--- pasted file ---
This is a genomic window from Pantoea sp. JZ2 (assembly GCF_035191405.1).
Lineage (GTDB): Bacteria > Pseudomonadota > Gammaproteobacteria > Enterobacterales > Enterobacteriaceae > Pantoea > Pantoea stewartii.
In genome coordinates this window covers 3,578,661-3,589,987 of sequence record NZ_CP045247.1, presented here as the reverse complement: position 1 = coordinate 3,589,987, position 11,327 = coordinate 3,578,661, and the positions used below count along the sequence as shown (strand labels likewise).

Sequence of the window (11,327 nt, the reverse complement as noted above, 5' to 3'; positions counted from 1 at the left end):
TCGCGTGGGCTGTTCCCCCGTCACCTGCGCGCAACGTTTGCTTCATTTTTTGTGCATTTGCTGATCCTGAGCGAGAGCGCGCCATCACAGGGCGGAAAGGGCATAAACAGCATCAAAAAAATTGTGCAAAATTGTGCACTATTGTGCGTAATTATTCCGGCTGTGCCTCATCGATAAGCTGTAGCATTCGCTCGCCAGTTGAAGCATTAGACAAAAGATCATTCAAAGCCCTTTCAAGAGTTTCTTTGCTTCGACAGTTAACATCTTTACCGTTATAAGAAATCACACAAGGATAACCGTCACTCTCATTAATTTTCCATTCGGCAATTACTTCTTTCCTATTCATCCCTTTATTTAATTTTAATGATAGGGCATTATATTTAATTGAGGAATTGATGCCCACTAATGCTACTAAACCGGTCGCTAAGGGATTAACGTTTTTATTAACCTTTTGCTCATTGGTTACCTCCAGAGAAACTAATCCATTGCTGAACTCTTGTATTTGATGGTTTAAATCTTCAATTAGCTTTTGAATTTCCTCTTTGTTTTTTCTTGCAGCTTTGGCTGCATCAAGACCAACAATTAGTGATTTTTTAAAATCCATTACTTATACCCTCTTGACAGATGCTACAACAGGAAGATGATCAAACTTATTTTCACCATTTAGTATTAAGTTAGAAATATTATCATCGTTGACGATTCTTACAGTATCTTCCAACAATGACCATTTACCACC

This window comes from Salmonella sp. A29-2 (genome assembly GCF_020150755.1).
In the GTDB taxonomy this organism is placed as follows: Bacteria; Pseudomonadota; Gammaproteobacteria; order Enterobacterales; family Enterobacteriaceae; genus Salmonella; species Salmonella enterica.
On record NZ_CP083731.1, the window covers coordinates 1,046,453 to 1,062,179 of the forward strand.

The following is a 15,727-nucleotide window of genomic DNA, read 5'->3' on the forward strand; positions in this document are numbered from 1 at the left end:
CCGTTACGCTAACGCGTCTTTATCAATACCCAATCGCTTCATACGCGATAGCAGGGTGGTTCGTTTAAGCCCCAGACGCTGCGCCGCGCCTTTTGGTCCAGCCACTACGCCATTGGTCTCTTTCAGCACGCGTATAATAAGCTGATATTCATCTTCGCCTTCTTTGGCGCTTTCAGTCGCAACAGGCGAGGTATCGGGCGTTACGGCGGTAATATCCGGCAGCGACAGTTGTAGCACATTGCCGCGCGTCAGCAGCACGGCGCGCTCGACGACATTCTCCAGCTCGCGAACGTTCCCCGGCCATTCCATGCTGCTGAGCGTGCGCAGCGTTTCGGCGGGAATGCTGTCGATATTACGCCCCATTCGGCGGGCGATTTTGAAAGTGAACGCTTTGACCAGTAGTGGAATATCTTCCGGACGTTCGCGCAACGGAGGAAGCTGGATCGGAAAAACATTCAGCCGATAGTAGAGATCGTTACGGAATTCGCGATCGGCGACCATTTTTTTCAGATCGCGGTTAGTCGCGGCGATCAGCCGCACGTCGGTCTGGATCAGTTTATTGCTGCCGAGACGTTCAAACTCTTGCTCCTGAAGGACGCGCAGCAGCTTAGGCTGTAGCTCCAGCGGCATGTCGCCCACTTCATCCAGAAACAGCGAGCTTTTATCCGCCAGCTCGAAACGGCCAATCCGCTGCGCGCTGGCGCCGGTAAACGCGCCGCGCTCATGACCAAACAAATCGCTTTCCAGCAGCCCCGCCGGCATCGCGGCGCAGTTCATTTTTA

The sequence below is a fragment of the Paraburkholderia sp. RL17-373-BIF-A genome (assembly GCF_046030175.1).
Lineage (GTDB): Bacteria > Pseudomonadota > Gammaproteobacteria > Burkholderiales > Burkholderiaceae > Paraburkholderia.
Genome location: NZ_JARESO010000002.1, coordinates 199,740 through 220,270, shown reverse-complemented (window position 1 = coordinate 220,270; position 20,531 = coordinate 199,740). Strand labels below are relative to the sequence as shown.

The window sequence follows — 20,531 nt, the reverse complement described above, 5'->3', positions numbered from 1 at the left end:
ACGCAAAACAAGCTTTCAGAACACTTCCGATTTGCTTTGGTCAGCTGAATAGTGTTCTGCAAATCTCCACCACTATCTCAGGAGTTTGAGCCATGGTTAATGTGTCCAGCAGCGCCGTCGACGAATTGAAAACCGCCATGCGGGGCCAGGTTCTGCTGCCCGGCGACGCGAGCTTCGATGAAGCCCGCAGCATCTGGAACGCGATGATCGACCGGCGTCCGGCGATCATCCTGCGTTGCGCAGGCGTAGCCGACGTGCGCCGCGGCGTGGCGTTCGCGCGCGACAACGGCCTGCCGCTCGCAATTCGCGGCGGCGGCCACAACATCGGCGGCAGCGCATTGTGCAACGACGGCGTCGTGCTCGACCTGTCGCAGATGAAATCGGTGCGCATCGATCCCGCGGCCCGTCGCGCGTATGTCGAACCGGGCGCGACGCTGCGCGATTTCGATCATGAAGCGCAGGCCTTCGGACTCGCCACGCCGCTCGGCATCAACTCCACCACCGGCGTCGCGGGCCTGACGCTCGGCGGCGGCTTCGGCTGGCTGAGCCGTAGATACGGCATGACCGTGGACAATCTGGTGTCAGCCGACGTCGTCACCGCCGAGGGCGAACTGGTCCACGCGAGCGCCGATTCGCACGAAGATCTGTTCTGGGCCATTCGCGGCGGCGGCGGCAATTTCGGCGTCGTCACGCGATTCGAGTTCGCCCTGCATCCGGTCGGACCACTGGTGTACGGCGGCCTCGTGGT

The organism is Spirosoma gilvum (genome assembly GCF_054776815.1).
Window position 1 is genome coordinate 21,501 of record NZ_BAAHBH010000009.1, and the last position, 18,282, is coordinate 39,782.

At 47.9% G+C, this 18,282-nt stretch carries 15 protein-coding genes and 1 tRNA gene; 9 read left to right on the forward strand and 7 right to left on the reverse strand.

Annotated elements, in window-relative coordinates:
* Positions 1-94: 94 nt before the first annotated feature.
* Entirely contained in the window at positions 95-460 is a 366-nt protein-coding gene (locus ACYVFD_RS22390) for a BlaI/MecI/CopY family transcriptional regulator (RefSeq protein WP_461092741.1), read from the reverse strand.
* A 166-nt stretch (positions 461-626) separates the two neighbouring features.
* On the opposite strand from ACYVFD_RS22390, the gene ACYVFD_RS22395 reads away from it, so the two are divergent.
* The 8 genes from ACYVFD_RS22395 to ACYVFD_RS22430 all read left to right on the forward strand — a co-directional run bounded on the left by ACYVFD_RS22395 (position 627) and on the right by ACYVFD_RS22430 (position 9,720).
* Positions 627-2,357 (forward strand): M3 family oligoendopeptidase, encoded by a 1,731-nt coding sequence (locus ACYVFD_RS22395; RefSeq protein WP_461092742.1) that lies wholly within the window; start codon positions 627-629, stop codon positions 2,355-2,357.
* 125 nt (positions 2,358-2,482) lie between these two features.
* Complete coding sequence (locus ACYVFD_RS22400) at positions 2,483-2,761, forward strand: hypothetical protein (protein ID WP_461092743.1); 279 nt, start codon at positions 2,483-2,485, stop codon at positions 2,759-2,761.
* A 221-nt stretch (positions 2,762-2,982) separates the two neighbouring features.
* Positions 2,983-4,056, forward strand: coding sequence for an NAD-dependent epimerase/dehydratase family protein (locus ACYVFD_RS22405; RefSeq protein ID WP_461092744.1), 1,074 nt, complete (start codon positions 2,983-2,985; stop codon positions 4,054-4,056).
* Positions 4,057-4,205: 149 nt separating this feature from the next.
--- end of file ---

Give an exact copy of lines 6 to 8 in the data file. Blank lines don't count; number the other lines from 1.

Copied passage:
This window comes from Salmonella sp. A29-2 (genome assembly GCF_020150755.1).
In the GTDB taxonomy this organism is placed as follows: Bacteria; Pseudomonadota; Gammaproteobacteria; order Enterobacterales; family Enterobacteriaceae; genus Salmonella; species Salmonella enterica.
On record NZ_CP083731.1, the window covers coordinates 1,046,453 to 1,062,179 of the forward strand.